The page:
The major way that the audience shapes my message construction is in the area of illustrations.  The illustrations to which the ladies in the group that I serve might relate may not be the same illustrations to which other audiences might relate.  So, for me at least, that is where I tailor the message.

Stephanie Smith: Generally speaking, men and women have different speaking styles.  How do you remain true to your femininity in your preaching while perhaps many would consider preaching a traditionally male role?

Dr. Karia Bunting: I am who I am, that’s all.  I am a woman.  I am always a woman.  I enjoy being a woman.  I don’t want to be a man.   And that shows, I think.   I don’t judge myself, thinking, “Karia, you are too feminine there” or vice versa. If I critique myself, it is on the quality of the message.

And as far as tradition goes, I am very traditional.  When I speak to entirely female audiences, I just speak.  But if the audience is gender mixed, I speak under the authority of my husband and pastor.  If I have been invited by a pastor to speak to a gender – mixed audience, I also acknowledge the authority of that pastor.   So I’m covered.  I am in order.

Stephanie Smith: You recently published your first book, Daddy’s Delight: Embracing Your Divine Design (Moody Publishers, June 2010) in which you explore feminine design through both a practical and Scriptural lens.  What challenges did you face in translating the spoken word to the written word?

Dr. Karia Bunting: For me, the spoken word and the written word are two different genres.  So when I write, I try to produce good literature – or at least as good as I can get it!   I’m no Hawthorne!  But I am a servant of God, and what that means for me is that He has equipped me to do that for which He has called me!

Expository writing is first-person heavy.  When you are writing a book, you are sharing yourself with the readers.  So there is a lot of your life in the book.  The reader wants to know how the message works in real life.  So you have an opportunity to share your life, your heart, your concerns, your own insecurities, and your victories in a way that is beneficial to the reader.

This book addresses a number of life stages and issues.  It brings the Word of God to bear on the challenges of being unmarried, divorced or widowed.  It presents God’s solutions to the daily life situations of being a mother, a caretaker, a career woman, a business owner, or a minister. Daddy’s Delight, is about enjoying and maximizing life according to God’s design in the midst of everyday circumstances. I try to do this by presenting the application of God’s Word through the everyday circumstances of a woman, so that she will find truth sweetly nestled in heartwarming, entertaining stories to which she can relate.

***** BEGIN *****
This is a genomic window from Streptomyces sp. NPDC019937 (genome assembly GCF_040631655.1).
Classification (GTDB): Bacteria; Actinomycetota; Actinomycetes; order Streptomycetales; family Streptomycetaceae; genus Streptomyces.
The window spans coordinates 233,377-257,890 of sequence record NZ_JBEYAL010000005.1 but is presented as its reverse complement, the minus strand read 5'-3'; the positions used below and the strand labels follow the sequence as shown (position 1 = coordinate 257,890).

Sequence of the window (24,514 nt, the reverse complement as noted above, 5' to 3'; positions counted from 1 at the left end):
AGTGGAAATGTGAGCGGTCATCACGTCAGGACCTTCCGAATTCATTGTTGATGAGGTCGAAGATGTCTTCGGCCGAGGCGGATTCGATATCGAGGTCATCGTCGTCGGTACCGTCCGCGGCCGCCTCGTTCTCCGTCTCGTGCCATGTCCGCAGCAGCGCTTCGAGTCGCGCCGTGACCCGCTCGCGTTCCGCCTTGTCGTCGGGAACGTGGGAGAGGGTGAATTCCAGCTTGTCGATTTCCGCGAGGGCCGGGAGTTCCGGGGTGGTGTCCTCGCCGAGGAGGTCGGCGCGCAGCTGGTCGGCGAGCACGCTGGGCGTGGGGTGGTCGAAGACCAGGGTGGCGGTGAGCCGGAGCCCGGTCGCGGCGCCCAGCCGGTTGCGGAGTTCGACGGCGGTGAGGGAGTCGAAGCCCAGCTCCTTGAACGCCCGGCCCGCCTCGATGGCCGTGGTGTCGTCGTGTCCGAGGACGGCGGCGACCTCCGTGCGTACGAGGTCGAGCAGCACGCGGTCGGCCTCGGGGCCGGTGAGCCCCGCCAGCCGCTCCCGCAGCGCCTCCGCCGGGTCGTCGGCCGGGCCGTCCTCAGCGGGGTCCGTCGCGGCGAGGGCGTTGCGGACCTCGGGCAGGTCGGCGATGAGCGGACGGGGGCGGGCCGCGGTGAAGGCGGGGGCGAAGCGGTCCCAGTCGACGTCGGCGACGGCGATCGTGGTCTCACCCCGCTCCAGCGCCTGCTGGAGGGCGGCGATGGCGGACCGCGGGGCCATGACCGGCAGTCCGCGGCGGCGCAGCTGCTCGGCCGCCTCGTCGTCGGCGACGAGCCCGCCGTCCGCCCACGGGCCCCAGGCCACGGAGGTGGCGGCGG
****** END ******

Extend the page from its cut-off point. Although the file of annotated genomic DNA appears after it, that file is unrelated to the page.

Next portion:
KARIA BUNTING (Dallas Theological Seminary; Louisiana Baptist Theological Seminary; University of Texas) is an expository Bible teacher and the founder of Focused Forward Ministries. She currently serves as an adjunct professor at Dallas Baptist University and teaches a weekly Bible study at her church, Oak Cliff Bible Fellowship. Karia and her husband, George, live in Dallas and have three children.

Should Women Preach?

Christian counsellors holding biblesThe question has come up on many if not most of our web seminars. The question is interesting in my own Soul Preaching ministry in that we are an eclectic mix of various denominations. While that is true, 50% of our membership are Baptists and approximately 25% are nondenominational evangelicals. Thus, a good 75% of our readers are conservative evangelicals. Certainly in the Black Church we seek to raise a “prophetic voice” against racism, but the reality of sexism does not bring the same call.

Often when the question comes up, I have ignored the question in seminars in that the question was not exactly what the seminars were about, but then in our last seminar, I referred to preachers in the generic as “he.” This is something that I attempt to never do. I quickly corrected the pronoun usage to “she or he.” To that simple correction one preaching sista thanked me for recognizing the fact that not only can women preach, but they were online right now listening to the seminar. I stated that I know that our sisters are listening. In fact a good 60% of all of our visitors to Soul Preaching and our seminars are our Sister Preachers. I then stated how I am humbled by the fact that our sisters can find a little something to help them from this poor brother who still on occasion makes the mistake of leaving gender inclusive language for our preachers.